SAN FRANCISCO, CA.-
Tradition on Fire: Contemporary Japanese Ceramics from the Paul and Kathy Bissinger Collection introduces museum visitors to the vibrant shapes and diverse textures of contemporary Japanese ceramics created since the late 20th century. On view at the Asian Art Museum
from August 19, 2014 through April 5, 2015, the exhibition presents 22 ceramic artworks by 20 artists, showcasing the innovative designs and techniques of the generation born after World War II. These talented artists draw upon the long and revered traditions of Japanese ceramics in search of the new.
Featured in the exhibition are some of the most innovative artists exploring the potential of clay. Akiyama Yōs distinctive non-functional works have cracked surfaces that have been compared to cooling volcanic magma, as seen in Untitled T-071. Fukami Sueharu incorporates the slip-casting method to create his sleekly sculptural works, using a compressor to inject liquid clay into a mold under high pressure, as in Sky Space . Kondō Takahiro applies glass and precious metals such as silver and gold to his porcelain works, creating surfaces that resemble beaded water, as demonstrated in Silver Mist Glaze. Other highlights of the exhibition include Nagae Shigekazus Chain Formation and Kohyama Yasuhisas Wind (Kaze).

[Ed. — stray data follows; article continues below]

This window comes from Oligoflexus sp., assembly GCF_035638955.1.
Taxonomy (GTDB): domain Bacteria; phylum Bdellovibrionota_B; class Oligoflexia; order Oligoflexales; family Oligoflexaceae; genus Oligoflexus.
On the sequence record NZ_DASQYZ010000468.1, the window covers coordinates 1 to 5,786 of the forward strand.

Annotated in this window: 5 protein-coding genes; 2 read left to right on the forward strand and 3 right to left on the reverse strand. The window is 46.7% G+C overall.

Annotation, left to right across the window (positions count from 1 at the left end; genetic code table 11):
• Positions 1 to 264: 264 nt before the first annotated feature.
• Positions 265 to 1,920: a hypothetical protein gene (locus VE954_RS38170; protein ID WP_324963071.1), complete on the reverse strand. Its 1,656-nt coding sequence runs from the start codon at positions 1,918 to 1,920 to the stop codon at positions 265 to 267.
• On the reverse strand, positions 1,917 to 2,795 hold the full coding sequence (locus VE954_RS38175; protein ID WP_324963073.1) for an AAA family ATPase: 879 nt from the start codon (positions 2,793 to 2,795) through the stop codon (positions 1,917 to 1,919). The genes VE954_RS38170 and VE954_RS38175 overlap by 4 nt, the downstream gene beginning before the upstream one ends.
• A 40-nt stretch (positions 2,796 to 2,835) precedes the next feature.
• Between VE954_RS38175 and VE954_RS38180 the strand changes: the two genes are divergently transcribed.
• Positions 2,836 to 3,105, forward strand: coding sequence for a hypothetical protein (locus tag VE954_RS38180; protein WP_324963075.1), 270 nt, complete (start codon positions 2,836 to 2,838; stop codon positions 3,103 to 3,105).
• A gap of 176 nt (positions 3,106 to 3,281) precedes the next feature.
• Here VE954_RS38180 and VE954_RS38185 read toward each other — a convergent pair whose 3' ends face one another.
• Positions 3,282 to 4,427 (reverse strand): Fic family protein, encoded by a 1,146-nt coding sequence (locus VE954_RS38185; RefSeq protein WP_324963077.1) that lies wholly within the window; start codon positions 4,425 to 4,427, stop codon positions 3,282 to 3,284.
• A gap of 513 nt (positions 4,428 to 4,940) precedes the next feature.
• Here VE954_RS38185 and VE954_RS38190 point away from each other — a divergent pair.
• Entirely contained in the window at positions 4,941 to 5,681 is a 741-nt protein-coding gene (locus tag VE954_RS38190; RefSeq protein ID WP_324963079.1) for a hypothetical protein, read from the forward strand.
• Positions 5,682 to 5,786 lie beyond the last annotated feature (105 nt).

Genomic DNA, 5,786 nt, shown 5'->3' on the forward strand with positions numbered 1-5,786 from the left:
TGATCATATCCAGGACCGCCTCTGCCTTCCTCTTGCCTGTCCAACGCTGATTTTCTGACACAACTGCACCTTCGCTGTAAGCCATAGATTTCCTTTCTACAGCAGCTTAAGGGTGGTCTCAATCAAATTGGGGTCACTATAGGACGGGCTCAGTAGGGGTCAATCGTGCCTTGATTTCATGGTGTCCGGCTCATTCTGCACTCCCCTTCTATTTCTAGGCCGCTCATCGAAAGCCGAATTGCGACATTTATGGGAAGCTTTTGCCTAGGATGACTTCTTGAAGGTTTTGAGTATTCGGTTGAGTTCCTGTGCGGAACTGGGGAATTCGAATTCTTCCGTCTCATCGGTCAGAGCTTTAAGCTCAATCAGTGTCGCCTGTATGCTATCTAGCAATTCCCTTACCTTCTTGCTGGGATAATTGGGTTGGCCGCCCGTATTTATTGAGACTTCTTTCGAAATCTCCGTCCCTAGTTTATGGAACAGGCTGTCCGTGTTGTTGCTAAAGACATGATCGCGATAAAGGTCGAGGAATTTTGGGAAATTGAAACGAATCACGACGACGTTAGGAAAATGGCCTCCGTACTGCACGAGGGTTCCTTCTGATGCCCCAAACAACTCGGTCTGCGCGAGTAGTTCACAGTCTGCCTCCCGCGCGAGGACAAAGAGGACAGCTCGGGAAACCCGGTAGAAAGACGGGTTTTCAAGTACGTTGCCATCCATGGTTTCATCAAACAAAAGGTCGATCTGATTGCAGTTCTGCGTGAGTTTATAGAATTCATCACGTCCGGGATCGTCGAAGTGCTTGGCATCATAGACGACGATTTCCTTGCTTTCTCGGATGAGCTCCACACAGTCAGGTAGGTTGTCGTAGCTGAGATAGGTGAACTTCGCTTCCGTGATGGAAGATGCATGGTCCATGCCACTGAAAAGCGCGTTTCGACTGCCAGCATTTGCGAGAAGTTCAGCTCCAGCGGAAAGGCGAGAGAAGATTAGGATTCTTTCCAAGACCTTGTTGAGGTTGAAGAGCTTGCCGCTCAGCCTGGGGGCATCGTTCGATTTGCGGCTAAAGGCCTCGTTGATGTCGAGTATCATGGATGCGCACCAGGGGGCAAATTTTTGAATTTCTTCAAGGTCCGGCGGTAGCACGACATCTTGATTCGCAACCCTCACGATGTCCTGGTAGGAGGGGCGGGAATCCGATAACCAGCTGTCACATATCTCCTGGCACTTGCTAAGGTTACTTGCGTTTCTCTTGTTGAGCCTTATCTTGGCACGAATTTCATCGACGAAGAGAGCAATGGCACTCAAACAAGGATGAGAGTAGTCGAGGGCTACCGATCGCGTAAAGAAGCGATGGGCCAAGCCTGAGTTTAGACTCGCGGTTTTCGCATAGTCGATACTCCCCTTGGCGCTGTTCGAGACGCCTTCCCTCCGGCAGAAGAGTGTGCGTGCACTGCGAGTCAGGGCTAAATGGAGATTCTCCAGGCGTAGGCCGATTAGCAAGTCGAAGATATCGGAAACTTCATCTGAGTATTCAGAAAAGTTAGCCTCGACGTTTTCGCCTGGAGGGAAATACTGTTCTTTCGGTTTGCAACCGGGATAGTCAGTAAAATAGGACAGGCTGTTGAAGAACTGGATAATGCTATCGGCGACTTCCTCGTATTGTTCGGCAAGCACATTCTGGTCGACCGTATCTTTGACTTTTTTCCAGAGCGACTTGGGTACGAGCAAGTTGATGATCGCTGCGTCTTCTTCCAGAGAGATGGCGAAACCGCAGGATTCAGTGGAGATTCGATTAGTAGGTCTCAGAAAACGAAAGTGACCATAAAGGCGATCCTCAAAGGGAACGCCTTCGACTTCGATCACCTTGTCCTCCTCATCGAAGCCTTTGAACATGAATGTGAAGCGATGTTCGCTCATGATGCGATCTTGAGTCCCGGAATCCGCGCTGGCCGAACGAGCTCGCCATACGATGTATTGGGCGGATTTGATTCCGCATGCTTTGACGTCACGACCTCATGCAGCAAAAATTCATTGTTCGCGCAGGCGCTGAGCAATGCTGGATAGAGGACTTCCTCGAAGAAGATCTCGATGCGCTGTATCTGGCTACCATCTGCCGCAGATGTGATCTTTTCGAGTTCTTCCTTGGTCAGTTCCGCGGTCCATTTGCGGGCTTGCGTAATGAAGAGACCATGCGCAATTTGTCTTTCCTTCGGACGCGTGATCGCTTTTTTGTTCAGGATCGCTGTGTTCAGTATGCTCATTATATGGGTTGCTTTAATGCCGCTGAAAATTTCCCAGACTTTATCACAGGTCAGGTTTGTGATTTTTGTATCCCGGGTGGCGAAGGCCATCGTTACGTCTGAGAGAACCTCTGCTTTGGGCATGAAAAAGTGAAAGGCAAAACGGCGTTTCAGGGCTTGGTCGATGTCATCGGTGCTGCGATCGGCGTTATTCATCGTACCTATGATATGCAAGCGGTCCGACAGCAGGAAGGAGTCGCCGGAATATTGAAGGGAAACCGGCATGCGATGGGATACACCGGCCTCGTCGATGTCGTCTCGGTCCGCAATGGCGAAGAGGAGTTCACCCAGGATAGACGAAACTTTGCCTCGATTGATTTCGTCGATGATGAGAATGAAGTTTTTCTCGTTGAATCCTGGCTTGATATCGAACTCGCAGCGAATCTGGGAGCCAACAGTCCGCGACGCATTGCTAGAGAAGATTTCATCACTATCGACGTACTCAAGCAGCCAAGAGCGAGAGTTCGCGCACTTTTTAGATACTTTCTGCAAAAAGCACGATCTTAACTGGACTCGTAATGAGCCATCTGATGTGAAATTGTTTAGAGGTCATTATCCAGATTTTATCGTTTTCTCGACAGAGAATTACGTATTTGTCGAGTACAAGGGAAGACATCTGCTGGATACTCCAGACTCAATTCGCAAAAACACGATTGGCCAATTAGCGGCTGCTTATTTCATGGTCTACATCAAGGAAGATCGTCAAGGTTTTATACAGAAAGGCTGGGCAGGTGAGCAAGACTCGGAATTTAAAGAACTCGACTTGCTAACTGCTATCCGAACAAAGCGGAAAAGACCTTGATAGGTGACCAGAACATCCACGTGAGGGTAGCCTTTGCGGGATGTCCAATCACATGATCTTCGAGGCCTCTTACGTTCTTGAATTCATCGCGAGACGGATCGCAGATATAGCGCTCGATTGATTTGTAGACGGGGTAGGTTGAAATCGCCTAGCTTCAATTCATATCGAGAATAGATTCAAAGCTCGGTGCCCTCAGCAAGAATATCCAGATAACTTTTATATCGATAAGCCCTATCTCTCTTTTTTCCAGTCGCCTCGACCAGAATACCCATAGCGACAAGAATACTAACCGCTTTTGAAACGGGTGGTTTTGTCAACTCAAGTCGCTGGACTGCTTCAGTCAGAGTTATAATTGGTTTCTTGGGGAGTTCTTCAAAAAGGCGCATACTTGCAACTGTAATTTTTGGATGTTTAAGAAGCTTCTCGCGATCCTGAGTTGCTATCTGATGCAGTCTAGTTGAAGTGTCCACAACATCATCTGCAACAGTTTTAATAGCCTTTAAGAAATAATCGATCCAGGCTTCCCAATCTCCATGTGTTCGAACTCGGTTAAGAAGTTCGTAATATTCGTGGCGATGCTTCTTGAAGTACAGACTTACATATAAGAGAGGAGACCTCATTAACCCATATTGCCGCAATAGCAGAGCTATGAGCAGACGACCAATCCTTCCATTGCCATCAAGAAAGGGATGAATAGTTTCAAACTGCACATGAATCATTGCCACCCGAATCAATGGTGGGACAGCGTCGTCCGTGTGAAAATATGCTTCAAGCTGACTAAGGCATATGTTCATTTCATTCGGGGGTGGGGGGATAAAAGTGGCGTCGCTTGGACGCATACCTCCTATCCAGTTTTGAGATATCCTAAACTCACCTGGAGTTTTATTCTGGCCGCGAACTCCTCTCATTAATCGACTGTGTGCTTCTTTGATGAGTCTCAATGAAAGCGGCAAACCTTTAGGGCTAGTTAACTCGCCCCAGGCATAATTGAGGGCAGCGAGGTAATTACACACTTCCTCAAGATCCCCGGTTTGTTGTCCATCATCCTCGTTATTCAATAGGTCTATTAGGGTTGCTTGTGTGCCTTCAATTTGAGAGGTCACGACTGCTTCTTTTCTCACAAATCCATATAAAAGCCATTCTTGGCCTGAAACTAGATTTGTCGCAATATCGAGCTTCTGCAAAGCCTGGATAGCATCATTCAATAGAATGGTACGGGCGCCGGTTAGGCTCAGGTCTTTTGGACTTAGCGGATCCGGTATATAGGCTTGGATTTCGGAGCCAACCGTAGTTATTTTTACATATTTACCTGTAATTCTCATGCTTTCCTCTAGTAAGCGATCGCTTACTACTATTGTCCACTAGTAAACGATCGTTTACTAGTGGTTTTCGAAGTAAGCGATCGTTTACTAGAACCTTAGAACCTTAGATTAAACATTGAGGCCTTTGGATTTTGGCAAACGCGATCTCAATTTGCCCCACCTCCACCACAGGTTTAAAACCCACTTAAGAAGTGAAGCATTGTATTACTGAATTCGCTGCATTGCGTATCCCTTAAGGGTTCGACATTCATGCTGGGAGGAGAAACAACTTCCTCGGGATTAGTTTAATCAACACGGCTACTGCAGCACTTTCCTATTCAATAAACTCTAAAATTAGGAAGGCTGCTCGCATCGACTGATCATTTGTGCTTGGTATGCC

Works in Tradition on Fire are lent for the exhibition from the Paul and Kathy Bissinger Collection of San Francisco. Since 2008, the Bissingers have amassed an extensive collection of Japanese ceramics by artists active from the late 20th century to the present day. The Bissingers have generously donated to the museum Cornucopia 03-III, a major work by artist Tashima Etsuko. Displayed in Tradition on Fire, Cornucopia 03-III is an intriguing biomorphic form sculpted from opaque white stoneware and vivid, translucent blue glass.
Tradition on Fire was organized by the Asian Art Museum and curated by Dr. Laura Allen, curator of Japanese art, and Dr. Yuki Morishima, assistant curator of Japanese art. The Asian Art Museum is the only venue for the exhibition.